Objectives: Minority patients have lower rates of cardiovascularmedication adherence, which may be amenable to co-payment reductions.Our objective was to evaluate the effect of race on adherencechanges following a statin co-payment reduction intervention.Study Design: Retrospective analysis.Methods: The intervention was implemented by a large selfinsuredemployer. Eligible individuals in the intervention cohort(n = 1961) were compared with a control group of employees ofother companies without such a policy (n = 37,320). As a proxy forrace, we categorized patients into tertiles based on the proportionof black residents living in their zip code of residence. Analyseswere performed using difference-in-differences design with generalizedestimating equations.Results: Prior to the new co-payment policy, adherence rateswere higher for individuals living in areas with fewer black residents.In multivariable models adjusting for demographic factors,clinical covariates and baseline trends, the co-payment reductionincreased adherence by 2.0% (P = .14), 2.1% (P = .15) and 6% (P<.0001) for intervention patients living in areas with the bottom,middle and top tertiles of the proportion of black residents. Theseresults persisted after adjusting for income.Conclusions: Co-payment reduction for statins preferentiallyimproved adherence among patients living in communities witha higher proportion of black residents. Further research is neededon the impact of value-based insurance design programs onreducing racial disparities in cardiovascular care.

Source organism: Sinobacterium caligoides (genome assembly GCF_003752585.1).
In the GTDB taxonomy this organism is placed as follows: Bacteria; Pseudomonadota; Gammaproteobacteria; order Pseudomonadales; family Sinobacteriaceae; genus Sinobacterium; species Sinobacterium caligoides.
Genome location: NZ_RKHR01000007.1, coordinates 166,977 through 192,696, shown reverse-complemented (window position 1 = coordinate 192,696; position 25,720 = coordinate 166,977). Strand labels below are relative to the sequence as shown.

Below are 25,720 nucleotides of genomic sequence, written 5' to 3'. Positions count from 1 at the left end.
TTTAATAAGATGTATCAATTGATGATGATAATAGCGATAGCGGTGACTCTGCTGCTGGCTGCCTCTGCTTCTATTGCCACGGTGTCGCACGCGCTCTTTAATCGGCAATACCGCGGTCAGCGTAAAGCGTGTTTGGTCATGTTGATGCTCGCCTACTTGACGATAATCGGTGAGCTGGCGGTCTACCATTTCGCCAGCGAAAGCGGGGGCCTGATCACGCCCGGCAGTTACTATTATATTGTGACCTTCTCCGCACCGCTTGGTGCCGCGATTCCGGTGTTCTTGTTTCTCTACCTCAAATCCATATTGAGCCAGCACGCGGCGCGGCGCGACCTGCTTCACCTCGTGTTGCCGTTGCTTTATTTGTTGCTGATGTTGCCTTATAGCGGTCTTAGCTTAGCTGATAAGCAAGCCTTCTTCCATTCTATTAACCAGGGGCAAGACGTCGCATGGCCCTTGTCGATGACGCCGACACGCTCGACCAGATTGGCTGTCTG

PURPOSE: Trajectory models have been shown to (1) identify groups of patients with similar patterns of medication filling behavior and (2) summarize the trajectory, the average adherence in each group over time. However, the association between adherence trajectories and clinical outcomes remains unclear. This study investigated the association between 12-month statin trajectories and subsequent cardiovascular events. METHODS: We identified patients with insurance coverage from a large national insurer who initiated a statin during January 1, 2007 to December 31, 2010. We assessed medication adherence during the 360 days following initiation and grouped patients based on the proportion of days covered (PDC) and trajectory models. We then measured cardiovascular events during the year after adherence assessment. Cox proportional hazards models were used to evaluate the association between adherence measures and cardiovascular outcomes; strength of association was quantified by the hazard ratio, the increase in model C-statistic, and the net reclassification index (NRI). RESULTS: Among 519 842 statin initiators, 8777 (1.7%) had a cardiovascular event during follow-up. More consistent medication use was associated with a lower likelihood of clinical events, whether adherence was measured through trajectory groups or PDC. When evaluating the prediction of future cardiovascular events by including a measure of adherence in the model, the best model reclassification was observed when adherence was measured using three or four trajectory groups (NRI = 0.189; 95% confidence interval: [0.171, 0.210]). CONCLUSIONS: Statin adherence trajectory predicted future cardiovascular events better than measures categorizing PDC. Thus, adherence trajectories may be useful for targeting adherence interventions. Copyright (c) 2015 John Wiley & Sons, Ltd.